There are multiple challenges to private firm commercial & industrial (C&I) risk management, according to Mehna Raissi, Director, Enterprise Risk Solutions at Moody’s Analytics. She was the second of two speakers at a GARP-sponsored webinar on September 9, 2014, to address the Dodd-Frank Act Stress Test (DFAST).

Successful risk management depends on three things:  the potential for error within standardized processes; ongoing monitoring of counterparty credit risk; and the efficacy of credit risk models. A very big challenge is data quality and availability. “What are the types of variables and factors needed?” Raissi asked. “How can we take into consideration granularity and aggregation?” Much depends on the detail necessary for reporting.

There may be other risk drivers than what a given model contains, and she urged model developers to “build a systematic framework for quantitative and qualitative factors.”

Similar to her description of the C&I challenges, Raissi described the challenges to commercial real estate (CRE) risk management. The ability to get updated property information is paramount. She noted that a forecast that differentiates between property types and submarkets is often not available.

“Default history and modeling expertise is needed over multiple cycles,” she said. Different geographic areas react differently to an economic recession, and these must be taken into account when assessing the impact of the macro-economy.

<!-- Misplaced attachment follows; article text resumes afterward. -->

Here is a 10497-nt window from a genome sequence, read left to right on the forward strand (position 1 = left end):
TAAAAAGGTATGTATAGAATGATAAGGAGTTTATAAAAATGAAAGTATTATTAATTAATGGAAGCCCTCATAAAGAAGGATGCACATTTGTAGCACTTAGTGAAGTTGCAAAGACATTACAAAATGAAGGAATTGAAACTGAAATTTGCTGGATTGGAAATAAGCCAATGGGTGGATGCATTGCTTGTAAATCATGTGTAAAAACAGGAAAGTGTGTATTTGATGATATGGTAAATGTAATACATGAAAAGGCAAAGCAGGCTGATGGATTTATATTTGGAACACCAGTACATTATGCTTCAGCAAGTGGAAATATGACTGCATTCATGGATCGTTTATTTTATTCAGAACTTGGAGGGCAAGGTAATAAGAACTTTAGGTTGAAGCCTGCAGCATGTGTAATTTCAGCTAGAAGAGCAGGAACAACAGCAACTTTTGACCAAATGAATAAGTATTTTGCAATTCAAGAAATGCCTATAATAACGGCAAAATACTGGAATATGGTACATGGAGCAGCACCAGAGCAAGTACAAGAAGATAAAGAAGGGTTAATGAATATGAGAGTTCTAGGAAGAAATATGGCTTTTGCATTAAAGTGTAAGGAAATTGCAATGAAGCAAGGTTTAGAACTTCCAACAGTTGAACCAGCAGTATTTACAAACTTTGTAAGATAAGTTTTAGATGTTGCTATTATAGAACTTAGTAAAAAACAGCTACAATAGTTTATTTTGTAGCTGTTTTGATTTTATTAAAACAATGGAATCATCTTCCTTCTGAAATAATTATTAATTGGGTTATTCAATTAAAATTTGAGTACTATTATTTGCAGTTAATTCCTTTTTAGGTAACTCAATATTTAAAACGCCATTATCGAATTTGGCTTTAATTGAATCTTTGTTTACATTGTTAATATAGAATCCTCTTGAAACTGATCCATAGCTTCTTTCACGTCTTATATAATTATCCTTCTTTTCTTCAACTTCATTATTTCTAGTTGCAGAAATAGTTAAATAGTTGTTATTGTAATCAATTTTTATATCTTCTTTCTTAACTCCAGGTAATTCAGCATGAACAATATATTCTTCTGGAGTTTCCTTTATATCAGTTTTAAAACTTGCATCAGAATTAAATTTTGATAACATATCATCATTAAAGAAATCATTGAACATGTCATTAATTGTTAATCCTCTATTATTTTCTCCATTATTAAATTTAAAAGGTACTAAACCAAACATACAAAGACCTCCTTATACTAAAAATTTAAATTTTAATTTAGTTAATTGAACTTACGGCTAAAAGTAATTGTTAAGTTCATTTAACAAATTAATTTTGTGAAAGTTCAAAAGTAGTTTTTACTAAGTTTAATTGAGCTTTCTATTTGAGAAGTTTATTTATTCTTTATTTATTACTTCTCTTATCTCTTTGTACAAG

Raissi spoke about best practices and credit risk tools for an end-to-end process. Ideally, data collection, financial analysis, and credit scoring would be done on a single platform that could incorporate internal risk ratings.  The solution would facilitate monitoring and reporting through use of a dashboard.

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Ongoing monitoring would allow a bank to identify issues before they arise for specific segments within the portfolio. The reporting would show relative contributions from various risk drivers, and it would incorporate qualitative factors in the credit assessment. The reports could easily compare a borrower against a peer group.

Raissi said that, depending on whether a bottom-up or top-down model is used, the required input would differ. Probability of default (PD) is best modeled through a bottom-up approach that considers microeconomic inputs such as income statement and balance sheet financials. Top-down models, relying on macroeconomic variables, are used to predict loss given default (LGD), expected loss ( EL), charge-offs and stressed PDs.

The best solutions, Raissi concluded, fulfill requirements of the DFAST, and offer many more functions, such as providing a basis for pricing, capital allocation, and an early warning system.ª

Click here to view the webinar presentation. Mehna Raissi’s portion covers slides 10-13 and 37-50.

Click here to read about the first presentation in the DFAST webinar.